I usually write around 2PM. By that time, I've gotten most of the housework done, had lunch, and watched an episode or two of a show I'm trying to catch up on. Currently it is Smallvile, although I'm hooked on Arrow, as well.

I have two writing spaces, depending on the weather. The first, and my preferred one, is the roof of the large apartment I live in. It's above the fourteenth floor and offers an impressive view of Iwakuni. While there are other apartments as tall as this one, this may be one of a few with an accessible roof. It is fenced off, with two tables and square blocks for sitting. A slide and spring horse are available for children. I like the fact that it is ten floors above mine. I can get far away from my apartment, but still close enough in case I forgot something, or such.

The second place, if the roof is too windy or its raining, is the balcony. While not offering as nice a view, it is shaded and relatively blocks the wind. I've got a legless chair but no table, I have to type with the my iPad propped on my legs but it's okay.

There are always a few things I take with me: my iPad, iPhone, something to drink (usually coffee or cola), my Morning Musume cap, my sunglasses, and earphones. I use my iPhone to set a one-hour timer (mostly to make sure I write for at least an hour than as a maximum limit). I wore the cap at first to block the sun to keep my face from burning, I never wear caps and this is the only chance I get to wear my Morning Musume cap, so I do it now, even on the shady balcony. I type on my iPad using Pages and listen to movie soundtracks as I write.

I've typed in other places as well, McDonald's and Doutor Coffee Shop, but no matter when I went, it was too noisy, even with earphones, as well as having the visual distractions of everyone walking by. I like the roof because it gets me out of the apartment but it's still close. I find it more difficult to write in the apartment itself (especially with no desk and chairs); the TV is there to watch, I can stretch out on the couch, the futon bed is in the next room… You get the idea.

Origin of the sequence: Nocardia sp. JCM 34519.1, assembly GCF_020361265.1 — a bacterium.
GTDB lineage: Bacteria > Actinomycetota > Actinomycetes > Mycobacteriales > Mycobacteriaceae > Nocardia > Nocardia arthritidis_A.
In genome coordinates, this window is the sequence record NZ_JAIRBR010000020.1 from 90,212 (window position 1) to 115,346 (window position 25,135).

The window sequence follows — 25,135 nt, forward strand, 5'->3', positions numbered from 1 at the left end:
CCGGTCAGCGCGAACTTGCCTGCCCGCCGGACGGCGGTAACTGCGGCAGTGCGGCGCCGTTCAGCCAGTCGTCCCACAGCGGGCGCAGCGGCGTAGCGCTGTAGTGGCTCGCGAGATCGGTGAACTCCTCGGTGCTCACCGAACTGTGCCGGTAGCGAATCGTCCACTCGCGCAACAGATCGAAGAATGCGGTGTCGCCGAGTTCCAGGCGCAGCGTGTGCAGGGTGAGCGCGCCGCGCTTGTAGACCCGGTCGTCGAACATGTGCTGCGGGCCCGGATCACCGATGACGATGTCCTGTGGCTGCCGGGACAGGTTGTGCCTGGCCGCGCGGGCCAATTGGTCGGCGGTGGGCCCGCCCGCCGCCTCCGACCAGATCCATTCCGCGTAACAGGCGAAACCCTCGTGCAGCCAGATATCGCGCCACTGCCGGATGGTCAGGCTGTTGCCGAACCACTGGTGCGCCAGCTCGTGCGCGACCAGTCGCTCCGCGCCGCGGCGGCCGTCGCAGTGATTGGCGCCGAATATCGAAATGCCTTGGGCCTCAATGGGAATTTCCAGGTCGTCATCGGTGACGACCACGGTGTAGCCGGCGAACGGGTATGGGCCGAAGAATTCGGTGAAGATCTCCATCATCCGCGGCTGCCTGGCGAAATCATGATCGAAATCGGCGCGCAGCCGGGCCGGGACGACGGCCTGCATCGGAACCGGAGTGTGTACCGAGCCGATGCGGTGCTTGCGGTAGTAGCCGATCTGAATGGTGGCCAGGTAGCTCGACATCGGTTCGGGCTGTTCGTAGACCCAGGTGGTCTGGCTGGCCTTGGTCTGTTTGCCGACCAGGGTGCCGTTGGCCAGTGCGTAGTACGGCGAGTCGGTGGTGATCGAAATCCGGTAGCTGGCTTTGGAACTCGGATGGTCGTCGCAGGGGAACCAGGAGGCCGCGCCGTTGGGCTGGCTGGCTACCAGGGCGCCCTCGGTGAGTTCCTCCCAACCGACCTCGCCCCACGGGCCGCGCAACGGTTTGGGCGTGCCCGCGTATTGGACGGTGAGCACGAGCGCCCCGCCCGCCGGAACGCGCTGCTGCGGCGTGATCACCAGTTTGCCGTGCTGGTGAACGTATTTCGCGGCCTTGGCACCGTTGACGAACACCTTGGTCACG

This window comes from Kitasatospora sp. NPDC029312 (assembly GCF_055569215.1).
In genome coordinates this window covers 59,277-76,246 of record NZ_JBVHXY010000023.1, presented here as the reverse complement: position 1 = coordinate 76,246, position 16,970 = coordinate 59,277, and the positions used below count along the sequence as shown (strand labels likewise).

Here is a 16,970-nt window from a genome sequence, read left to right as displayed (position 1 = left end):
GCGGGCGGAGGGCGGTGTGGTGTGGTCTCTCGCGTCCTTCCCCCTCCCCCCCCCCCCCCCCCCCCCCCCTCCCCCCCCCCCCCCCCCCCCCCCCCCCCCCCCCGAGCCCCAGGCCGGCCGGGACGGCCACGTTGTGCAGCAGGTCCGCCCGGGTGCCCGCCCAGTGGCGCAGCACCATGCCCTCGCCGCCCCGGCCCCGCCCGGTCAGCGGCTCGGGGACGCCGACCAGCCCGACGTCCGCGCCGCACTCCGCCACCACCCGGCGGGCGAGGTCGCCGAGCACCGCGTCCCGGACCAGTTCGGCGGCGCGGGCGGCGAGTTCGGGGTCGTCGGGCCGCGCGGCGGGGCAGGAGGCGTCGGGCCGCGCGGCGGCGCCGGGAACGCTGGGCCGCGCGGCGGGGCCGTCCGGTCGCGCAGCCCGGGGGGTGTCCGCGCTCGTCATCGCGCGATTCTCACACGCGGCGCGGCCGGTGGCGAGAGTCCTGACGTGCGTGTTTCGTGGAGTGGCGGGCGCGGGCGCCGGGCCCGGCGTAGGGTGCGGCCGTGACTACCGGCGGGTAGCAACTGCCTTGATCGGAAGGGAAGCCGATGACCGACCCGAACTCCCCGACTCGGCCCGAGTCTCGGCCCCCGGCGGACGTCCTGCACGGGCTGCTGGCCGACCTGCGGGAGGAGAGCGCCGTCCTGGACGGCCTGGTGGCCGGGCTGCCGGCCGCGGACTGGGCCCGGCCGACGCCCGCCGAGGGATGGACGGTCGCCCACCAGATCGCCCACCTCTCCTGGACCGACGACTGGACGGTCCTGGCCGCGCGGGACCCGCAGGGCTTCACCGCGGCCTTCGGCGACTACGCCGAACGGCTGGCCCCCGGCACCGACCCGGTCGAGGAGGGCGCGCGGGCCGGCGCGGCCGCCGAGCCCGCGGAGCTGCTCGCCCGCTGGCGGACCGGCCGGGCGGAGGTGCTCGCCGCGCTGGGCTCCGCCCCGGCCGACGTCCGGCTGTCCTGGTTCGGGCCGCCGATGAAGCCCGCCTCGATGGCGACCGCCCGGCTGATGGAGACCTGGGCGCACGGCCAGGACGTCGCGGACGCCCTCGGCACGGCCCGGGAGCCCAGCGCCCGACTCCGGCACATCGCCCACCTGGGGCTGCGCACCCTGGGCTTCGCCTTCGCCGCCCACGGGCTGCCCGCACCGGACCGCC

With fall and winter are coming, I'll have to start writing indoors. I'll just have to push those distractions aside and keep at it. I'd like to write in a coffee shop, a small local one but Iwakuni doesn't have many of them. I guess I'll have to look into it. It isn't because I want to perpetuate the image of writers in coffee shops, I just really like coffee and the idea that as soon as I'm done with one cup I can get another.

Post your comments below. Where do you like to write?

Monday, October 15, 2012

Hulk vs. Hulk vs. Hulk

I'd like to use this posting to talk about the three Hulks that have appeared in Marvel's movies. I'm in the minority when I say I'm a fan of Ang Lee's Hulk. I think it's far far better than that mess The Incredible Hulk, and I prefer Eric Bana's portrayal over Mark Ruffalo's.

Now, The Avengers. When I heard Ruffalo was taking over the role of the Hulk/Bruce Banner, I was disappointed. While I was positive Bana wouldn't be reprising his role, I held out a small hope that he would. Now, I know nothing about Ruffalo. But his portrayal was good. His Banner seemed like a man who has a tight lid on himself, assessing every situation on how it would affect him emotionally. And Joss Whedon was right to insert the Hulk in small doses, he works better that way. Whedon's Hulk wasn't the cut and buff version of Louis Leterrier's nor the somewhat soft giant of Ang Lee's. He was somewhat in the middle, and more gray, it seemed to me. While I don't think Whedon's Hulk was outstanding, it wasn't bad either, and fit in well with the rest of the cast and the movie itself.

Which brings us to the meat of this post: Hulk vs. The Incredible Hulk. The first time I saw Hulk, I was disappointed at the end, I'll admit that. I even remember the UA Crimson White review. It said "Ang Lee, it's 'Hulk smash!' Not 'Hulk deal with repressed childhood trauma.'"The first time I saw The Incredible Hulk, I thought that was how it should be done. But Ang Lee's film stuck with me and the more I watched it, the more I liked it. I also watched Leterrier's, mostly for the action scenes. And the more I watched it, the less I liked it, while the more I watched Lee's, the more I preferred it over Leterrier's movie. I realized the difference was story: Lee's was full of story and emotion, while Leterrier's was empty.

Take Bruce and Betty. We learn more of their relationship in the five minute scene at the lab in Hulk than all of The Incredible Hulk. And in the latter movie, I hate to say that Liv Tyler couldn't act her way out of a paper bag in that one. Normally I like her, especially in low-key roles, like in The Lord of the Rings. But she needed emotional depth, showing hurt, distress, and anger. Liv Tyler was wrong for the role, and I'm sure doing the same role after the outstanding Jennifer Connelly was difficult. I've seen a couple of other of Leterrier's movies and directing actors is not his specialty.